One of the biggest asset management groups in Europe has published internal gender diversity data in its annual corporate responsibility report for the first time.
Columbia Threadneedle’s European operation made the move in an effort to “improve gender balance in the asset management industry”.
Its report shows women make up 37% of all employees in Europe. They account for 24% of the group’s business management committee, up from just 8% in December 2013.
“The asset management industry has a real opportunity to be the driving force for gender diversity.”
Columbia Threadneedle identified a “lack of diversity disclosure” among European asset managers, adding that “disclosure is a first step towards improvement”.
“We believe that diverse companies are better governed and as a result deliver better business performance and outcomes for clients,” said Mark Burgess, CIO for Europe, the Middle East, and Africa at Columbia Threadneedle. “The analysis of company boards in this regard is part of our investment process, so providing an insight into the number of women among our senior leaders, investment managers and other employees is an obvious step.”
Burgess acknowledged that the company’s gender balance lagged other professions, and emphasized that disclosure was only “an important step towards improvement”.
“Recruitment is a critical factor and over the past two years we have introduced practices to ensure that we have both male and female representation on candidate lists, including guidelines for our recruitment partners to advance more women to the interview phase,” Burgess said. “I am pleased to see that our diversity numbers have been improving and am keen to ensure this trend continues.”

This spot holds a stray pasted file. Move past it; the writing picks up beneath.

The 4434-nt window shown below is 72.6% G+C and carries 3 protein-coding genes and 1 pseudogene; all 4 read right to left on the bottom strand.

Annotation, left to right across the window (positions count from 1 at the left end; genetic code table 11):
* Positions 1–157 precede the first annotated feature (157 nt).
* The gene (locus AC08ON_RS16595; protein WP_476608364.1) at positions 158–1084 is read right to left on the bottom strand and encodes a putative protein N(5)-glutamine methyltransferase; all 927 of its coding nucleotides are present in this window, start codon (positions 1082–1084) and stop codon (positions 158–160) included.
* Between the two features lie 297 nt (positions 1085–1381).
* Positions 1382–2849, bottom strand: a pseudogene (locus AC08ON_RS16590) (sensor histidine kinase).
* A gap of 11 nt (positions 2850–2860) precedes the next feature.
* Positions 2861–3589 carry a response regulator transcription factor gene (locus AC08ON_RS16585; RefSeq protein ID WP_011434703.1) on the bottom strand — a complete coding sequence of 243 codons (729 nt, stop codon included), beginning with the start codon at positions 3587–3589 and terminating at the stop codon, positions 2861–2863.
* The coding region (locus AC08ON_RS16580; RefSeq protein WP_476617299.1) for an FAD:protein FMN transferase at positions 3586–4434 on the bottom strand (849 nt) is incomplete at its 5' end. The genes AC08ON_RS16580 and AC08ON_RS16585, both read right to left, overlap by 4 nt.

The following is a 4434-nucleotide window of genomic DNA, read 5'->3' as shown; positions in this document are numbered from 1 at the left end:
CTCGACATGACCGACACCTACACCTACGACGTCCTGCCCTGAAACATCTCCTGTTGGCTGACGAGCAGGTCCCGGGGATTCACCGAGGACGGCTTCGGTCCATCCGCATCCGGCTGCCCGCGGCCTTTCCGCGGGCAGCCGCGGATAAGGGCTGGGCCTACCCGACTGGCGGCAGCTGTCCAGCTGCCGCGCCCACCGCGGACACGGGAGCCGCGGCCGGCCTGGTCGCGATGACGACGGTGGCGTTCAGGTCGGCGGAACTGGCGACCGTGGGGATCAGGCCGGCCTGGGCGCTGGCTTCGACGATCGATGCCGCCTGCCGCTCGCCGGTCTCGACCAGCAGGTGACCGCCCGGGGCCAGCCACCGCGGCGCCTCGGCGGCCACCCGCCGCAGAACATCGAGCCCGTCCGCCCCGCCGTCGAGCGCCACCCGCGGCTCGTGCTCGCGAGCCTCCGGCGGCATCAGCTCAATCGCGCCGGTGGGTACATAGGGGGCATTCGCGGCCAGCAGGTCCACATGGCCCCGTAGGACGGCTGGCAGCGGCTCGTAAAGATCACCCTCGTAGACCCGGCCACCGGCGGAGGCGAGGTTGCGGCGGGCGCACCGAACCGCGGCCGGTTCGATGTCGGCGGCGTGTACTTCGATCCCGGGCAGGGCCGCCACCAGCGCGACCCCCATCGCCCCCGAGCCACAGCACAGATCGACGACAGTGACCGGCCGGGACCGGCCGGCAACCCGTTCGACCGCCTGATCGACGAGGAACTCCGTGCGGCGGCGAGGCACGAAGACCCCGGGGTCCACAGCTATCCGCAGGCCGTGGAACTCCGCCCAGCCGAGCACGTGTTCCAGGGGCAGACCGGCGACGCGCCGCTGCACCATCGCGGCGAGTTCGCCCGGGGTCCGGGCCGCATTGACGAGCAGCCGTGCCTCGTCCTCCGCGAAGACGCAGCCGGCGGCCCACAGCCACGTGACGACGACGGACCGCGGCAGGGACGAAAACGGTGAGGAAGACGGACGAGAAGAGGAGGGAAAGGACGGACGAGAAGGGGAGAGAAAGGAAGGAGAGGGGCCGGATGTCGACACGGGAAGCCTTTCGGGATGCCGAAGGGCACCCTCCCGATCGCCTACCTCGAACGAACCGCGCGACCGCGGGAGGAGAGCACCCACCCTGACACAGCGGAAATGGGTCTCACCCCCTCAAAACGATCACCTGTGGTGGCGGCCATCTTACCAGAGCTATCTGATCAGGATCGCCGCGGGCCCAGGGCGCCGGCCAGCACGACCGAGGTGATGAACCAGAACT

Source: Columbia Threadneedle InvestmentsIn a white paper on the subject of gender diversity, Chris Wagstaff, Columbia Threadneedle’s head of pensions and investment education, wrote that no asset managers rank among Europe’s top 20 financial companies for diversity disclosure. “There is clearly much to be done,” he said.
“We believe that the asset management industry has a real opportunity to be the driving force for gender diversity in financial services and should be known as an industry in which women can have a long, flexible, and prosperous career,” Wagstaff wrote. “If the perception can be made to reflect the reality, there is no reason why the current gender imbalance cannot be addressed with all of the positives associated with such a shift working to the ultimate benefit of the end investor.”